Canada


The article below from NYTimes.com has been sent to you by samarajiva AT lirne DOT net. By JOHN MARKOFF, SAN FRANCISCO, In an effort to create a global wireless alternative to cable and telephone Internet service, Intel said on Monday that it would collaborate with Clearwire, a wireless broadband company, in developing and deploying the new technology. The companies said that Intel would make a "significant” investment in Clearwire, which has begun building long-range wireless data networks around the world. Clearwire, founded by Craig O.

What is LIRNEasia?

Posted on September 19, 2004  /  3 Comments

a speech by Executive Director Rohan Samarajiva In one of my intemperate moments I’ve said that Asia is a category that is of use only to international bureaucrats. There is little that the entire region holds in common. This is the area that has the largest concentration of poor people in the world. Asia is seen, however, as driving the world economy. The Asian Tigers, and the Juggernauts of China and India.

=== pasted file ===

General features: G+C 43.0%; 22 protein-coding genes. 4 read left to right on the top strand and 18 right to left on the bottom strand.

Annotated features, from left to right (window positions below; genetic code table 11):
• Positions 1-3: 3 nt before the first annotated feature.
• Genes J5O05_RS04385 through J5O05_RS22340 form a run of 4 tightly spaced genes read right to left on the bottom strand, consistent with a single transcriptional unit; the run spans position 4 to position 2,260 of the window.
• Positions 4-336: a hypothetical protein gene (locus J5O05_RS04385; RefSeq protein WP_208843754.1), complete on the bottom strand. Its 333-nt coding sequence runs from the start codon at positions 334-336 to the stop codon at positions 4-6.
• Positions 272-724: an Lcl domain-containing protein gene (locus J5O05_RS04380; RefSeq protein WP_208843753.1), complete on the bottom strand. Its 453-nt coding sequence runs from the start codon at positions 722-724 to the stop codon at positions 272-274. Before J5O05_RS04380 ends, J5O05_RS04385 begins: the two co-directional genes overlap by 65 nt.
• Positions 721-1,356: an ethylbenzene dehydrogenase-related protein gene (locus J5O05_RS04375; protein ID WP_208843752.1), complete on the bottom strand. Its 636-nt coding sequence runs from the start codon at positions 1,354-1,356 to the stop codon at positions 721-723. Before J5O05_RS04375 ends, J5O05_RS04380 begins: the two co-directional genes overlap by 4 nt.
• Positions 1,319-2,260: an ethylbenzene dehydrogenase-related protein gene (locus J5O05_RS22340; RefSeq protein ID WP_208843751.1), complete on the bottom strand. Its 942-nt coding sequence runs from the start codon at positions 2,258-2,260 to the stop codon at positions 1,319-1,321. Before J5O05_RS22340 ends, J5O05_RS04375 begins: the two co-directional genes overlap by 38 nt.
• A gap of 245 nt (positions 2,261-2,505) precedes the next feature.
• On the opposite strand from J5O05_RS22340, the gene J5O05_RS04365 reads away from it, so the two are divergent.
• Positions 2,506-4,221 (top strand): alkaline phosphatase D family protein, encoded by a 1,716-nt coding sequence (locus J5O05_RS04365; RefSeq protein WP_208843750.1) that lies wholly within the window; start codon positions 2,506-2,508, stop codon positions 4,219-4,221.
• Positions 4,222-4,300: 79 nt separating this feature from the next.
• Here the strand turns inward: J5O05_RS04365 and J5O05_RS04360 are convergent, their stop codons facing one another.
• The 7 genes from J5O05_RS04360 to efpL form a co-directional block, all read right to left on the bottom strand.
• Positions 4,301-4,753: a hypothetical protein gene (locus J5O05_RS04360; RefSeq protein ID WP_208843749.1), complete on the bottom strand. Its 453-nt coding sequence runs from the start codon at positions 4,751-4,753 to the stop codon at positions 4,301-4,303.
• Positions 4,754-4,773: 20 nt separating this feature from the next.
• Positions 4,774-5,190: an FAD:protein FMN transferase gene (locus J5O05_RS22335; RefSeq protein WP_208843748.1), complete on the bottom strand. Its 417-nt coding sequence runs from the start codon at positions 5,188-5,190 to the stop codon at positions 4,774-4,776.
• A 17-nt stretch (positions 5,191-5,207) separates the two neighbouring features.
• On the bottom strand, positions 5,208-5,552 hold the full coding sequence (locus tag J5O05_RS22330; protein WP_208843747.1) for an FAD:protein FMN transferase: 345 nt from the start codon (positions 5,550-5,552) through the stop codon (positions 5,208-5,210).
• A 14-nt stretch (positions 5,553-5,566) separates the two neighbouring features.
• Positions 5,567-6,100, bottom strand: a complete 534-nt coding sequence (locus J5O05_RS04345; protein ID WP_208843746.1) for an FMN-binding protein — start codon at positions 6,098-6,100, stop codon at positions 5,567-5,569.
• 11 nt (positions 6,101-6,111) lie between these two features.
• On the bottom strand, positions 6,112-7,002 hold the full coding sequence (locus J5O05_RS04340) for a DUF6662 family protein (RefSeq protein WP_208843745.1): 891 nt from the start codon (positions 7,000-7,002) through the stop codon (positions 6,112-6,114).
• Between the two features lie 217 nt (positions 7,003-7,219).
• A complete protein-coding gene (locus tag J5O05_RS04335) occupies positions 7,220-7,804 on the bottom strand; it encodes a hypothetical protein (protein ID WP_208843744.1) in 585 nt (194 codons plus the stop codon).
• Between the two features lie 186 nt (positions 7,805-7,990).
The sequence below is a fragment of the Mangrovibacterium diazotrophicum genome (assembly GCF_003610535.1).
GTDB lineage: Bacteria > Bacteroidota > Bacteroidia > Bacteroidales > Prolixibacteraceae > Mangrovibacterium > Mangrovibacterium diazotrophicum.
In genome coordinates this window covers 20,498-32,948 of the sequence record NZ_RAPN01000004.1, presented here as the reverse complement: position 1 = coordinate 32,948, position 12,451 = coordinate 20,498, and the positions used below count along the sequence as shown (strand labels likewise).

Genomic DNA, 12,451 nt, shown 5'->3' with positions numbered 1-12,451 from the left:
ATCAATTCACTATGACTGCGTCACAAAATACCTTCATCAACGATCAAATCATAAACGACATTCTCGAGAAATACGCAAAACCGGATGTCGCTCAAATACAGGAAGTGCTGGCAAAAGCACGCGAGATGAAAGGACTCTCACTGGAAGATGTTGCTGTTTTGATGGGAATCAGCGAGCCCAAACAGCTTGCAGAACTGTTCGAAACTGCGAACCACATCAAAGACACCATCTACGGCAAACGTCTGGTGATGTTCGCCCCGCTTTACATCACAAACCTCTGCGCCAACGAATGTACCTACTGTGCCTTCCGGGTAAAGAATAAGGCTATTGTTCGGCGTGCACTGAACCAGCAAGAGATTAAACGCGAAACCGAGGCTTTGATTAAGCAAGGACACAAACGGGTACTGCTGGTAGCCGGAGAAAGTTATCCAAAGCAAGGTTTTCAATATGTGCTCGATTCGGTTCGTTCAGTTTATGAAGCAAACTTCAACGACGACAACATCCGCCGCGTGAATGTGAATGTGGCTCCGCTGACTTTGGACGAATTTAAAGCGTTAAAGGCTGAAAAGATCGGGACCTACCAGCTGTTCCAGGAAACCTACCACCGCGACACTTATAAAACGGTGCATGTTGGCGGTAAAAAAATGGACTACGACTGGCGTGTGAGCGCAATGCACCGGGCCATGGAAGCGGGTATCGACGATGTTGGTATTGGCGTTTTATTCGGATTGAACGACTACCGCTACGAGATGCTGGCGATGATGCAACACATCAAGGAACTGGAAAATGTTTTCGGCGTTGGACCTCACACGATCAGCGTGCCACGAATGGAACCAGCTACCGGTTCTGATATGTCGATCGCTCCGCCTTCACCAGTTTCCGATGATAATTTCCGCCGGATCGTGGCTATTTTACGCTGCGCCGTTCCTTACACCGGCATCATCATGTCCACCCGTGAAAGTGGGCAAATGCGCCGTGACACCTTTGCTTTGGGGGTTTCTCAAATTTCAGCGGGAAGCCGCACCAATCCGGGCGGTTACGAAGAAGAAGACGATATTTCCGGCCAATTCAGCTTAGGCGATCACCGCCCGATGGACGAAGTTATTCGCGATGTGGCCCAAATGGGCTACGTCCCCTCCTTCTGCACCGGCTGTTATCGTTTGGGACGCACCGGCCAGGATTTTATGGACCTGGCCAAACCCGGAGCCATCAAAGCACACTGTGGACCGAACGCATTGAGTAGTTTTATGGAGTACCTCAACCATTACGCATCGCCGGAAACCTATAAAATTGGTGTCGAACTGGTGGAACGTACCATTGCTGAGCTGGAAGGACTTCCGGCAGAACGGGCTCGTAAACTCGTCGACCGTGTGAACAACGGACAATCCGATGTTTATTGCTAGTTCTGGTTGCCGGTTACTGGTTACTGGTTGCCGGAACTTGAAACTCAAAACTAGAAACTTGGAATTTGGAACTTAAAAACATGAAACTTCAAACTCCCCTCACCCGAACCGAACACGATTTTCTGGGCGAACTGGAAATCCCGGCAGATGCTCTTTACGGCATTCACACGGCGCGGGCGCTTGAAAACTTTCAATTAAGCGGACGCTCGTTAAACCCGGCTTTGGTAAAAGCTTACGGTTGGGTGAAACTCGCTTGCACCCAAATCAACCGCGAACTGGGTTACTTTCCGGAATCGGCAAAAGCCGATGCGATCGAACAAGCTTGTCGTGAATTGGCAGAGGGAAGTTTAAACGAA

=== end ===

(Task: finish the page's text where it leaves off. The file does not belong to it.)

Meeting With Prime Minister Rajapakse

Posted on September 16, 2004  /  0 Comments

Today is the beginning of LIRNEasia’s Launch Party. Guests are beginning to arrive at the Mount Lavinia Hotel, including representatives from Canada’s International Development Resource Council, which is funding the event. Todays events including checking into the hotel and passing out for many guests, and a visit to Temple Trees for a visit with Prime Minister Mahinda Rajapakse for Dr. Suman Bery, Professor William Melody, Ms. Alison Gillwald, Mr Stephan Roberge, Mr.

Why LIRNEasia?

Posted on September 2, 2004  /  0 Comments

Provisional Mission Statement: Improving the lives the people of Asia – by making it easier to use the information and communication technologies they need; by changing the laws, policies and regulations to enable those uses; by building Asia-based human capacity through research, training, consulting and advocacy. Why LIRNEasia? Enormous amounts of money are invested annually in ICTs. The potential of information and communication technologies, or ICTs for economic and social progress is substantial. ICTs aren’t necessarily the answer to higher incomes and development in itself; but together with other factors, they provide a means to improve people’s capabilities and knowledge so that they may better their lives.